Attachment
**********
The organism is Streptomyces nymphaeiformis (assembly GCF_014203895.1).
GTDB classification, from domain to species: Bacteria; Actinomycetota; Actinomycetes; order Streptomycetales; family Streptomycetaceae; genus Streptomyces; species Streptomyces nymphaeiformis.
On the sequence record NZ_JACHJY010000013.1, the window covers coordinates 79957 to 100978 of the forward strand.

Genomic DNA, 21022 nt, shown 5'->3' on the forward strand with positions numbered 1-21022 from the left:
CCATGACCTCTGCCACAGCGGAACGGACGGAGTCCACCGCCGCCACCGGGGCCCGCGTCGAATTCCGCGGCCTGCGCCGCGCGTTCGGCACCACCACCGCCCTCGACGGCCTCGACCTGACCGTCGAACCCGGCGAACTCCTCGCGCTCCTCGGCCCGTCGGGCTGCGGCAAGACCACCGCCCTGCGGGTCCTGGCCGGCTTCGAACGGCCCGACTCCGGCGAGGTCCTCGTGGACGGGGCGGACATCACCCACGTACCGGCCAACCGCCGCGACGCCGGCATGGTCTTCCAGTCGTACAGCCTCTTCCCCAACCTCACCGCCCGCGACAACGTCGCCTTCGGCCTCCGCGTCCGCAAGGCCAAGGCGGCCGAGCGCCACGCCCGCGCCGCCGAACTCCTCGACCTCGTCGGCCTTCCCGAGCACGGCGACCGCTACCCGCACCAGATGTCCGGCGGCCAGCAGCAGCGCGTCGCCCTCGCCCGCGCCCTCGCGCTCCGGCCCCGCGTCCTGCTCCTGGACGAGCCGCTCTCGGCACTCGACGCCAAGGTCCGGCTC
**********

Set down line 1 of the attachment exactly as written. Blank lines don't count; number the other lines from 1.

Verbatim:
The organism is Streptomyces nymphaeiformis (assembly GCF_014203895.1).